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Category: New Questions

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Photography Question 
Sabrina Coates

member since: 2/6/2003
 

How to Start Up Your Own Photo Studio?


 
 
My question is, what all do you need to have a home photography studio (equipment and accessories)?

2/6/2003 11:39:09 AM

 
Shelley Sanders

member since: 10/15/2001
  Sabrina, I have gone through many stages with my "home studio". I can give you the most basic of guidance on this.

I started with desk lamps and fabric for backdrops. Then later I purchased foam board for backgrounds and a couple of flood lamps from the hardware store. THEN, I had my husband build a backdrop hanger out of PVC pipe and I purchased an auto light from the hardware store. LIGHT, very important to my digital. Just recently, my husband purchased a lighting kit for me consisting of three floods and diffusers. Before this, all expenses were next to nothing. Even this kit was affordable. I would suggest reflectors and or softboxes with such bright lights. You can also get creative with gels and express with color without changing your background. Oh yeah, I also purchased some basic white window shades. On one side of one I sponged black and pearl to create a smooth texture of gray for more professional portraits.

Denise Miotke has a wonderful article on making backdrops at this site http://www.betterphoto.com/exploring/MakingBackDrops.asp

Also, if you are interested in still lifes and want to make an inexpensive box studio, refer to this article http://www3.photosig.com/viewarticle.php?id=933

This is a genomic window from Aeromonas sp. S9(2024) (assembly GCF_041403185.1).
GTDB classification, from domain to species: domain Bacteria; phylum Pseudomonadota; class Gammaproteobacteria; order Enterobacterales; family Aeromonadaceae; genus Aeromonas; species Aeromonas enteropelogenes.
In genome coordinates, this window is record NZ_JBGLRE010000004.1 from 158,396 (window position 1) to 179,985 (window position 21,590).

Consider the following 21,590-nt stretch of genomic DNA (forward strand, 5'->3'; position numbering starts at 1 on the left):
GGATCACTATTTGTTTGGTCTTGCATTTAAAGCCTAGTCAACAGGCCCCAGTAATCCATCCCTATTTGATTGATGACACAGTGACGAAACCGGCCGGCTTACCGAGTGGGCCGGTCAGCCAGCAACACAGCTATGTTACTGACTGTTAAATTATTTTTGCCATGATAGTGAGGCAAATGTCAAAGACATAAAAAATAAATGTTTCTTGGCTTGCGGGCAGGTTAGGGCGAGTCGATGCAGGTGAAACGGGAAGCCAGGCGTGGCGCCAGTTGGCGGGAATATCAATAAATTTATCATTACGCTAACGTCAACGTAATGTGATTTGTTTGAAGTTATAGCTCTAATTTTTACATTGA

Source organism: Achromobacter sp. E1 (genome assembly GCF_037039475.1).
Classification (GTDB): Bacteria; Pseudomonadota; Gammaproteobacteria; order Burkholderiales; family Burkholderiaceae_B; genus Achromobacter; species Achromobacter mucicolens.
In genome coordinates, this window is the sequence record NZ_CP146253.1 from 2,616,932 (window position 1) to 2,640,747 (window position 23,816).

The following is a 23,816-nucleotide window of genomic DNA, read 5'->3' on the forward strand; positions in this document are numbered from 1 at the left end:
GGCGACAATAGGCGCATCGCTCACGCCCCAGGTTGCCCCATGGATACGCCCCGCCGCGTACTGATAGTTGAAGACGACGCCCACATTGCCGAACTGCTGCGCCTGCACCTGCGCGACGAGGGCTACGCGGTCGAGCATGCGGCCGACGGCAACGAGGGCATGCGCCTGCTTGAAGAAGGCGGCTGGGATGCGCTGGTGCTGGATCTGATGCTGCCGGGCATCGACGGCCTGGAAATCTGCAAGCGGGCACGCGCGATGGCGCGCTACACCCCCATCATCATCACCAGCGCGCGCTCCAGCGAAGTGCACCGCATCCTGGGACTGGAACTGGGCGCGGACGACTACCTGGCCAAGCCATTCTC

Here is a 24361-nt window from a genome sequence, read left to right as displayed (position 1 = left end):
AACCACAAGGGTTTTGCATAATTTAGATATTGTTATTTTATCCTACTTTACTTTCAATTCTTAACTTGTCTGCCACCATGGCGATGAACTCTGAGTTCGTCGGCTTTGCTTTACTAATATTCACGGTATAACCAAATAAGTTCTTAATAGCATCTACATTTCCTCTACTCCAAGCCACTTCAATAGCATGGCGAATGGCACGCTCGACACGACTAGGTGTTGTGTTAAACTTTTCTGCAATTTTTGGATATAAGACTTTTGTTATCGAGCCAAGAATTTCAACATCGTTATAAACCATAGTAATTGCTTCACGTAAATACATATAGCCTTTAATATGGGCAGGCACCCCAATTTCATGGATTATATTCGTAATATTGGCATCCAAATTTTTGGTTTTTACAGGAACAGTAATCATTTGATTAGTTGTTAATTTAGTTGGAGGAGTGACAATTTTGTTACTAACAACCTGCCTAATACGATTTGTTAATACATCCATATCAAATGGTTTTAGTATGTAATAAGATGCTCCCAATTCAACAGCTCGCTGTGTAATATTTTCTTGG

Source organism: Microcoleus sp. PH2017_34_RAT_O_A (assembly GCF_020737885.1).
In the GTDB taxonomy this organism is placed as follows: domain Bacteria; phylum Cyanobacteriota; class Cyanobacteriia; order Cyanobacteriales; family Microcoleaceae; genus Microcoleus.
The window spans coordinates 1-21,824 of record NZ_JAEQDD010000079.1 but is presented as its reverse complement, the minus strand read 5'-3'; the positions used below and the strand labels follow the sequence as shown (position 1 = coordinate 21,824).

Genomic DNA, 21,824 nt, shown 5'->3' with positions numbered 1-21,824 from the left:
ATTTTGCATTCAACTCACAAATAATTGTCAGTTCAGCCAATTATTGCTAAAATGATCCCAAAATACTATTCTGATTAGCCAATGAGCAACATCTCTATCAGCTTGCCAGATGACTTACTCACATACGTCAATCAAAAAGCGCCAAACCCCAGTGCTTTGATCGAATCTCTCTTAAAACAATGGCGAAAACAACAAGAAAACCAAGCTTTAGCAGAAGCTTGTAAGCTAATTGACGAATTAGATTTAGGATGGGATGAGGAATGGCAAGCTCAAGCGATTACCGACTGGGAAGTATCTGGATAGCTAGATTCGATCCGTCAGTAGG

I hope at least some of this helps.

2/6/2003 5:24:07 PM

 
John A. Lind
BetterPhoto Member

member since: 9/27/2001
  Sabrina,
First point is a safety one. If you go the "hot light" route, especially with halogens, be careful when using light modifiers on them and ensure the heat has someplace to go *other* than starting a light modifier on fire. They're referred to as "hot lights" for very good reason.

If you're using film, be aware that "hot lights" are *not* the same as daylight. Incandescent lamps have very little blue and a lot more red and yellow compared to daylight. The higher powered halogens are usually close enough to tungsten photo lights in color balance that you can use tungsten balanced film with them and get good results.

If you're contemplating monolights (studio strobes) and even think you might eventually branch out into doing things like weddings, don't scrimp on the lights you buy. Save your money and get some higher powered ones. In a home studio you can crank the power down on them. At a wedding in a large church, the distances from lights to subjects are much farther and the spaces are much bigger (the light dissipates more). You'll *need* the power.

BTW, I use a similar system at home in a dining room for photographing small objects and plants. My favored backdrop is pure black. These home-made backdrops are made from polar fleece which has very low reflectivity and very low texture. One of the other favored materials for achieving a deep pitch-black background is velvet, but select it carefully. Some velvets have a reflective sheen to them. I also found velvet to be quite expensive compared to similar lenghts of polar fleece.

-- John

2/12/2003 5:33:30 PM

 
Stephanie Post

member since: 1/15/2003
 
 
  tickled
tickled
© Stephanie Post
 
  portrait
portrait
© Stephanie Post
 
  Found my toes!!
Found my toes!!
© Stephanie Post
 
 
I have been experimenting with my own home studio and have gotten some great results using the GE REVEAL bulbs. 40-60 watts max. I also use a black peice of polar fleece. It is so versatile.
Anyway, back to the lights, I also use an autoshade for a reflector, it works just as good and sometimes better than the ones you can get for 30 bucks or more and only costs about 6 bucks! Happy shooting!
Stephanie

2/18/2003 3:32:02 PM

 
Jim Covill

member since: 12/17/2000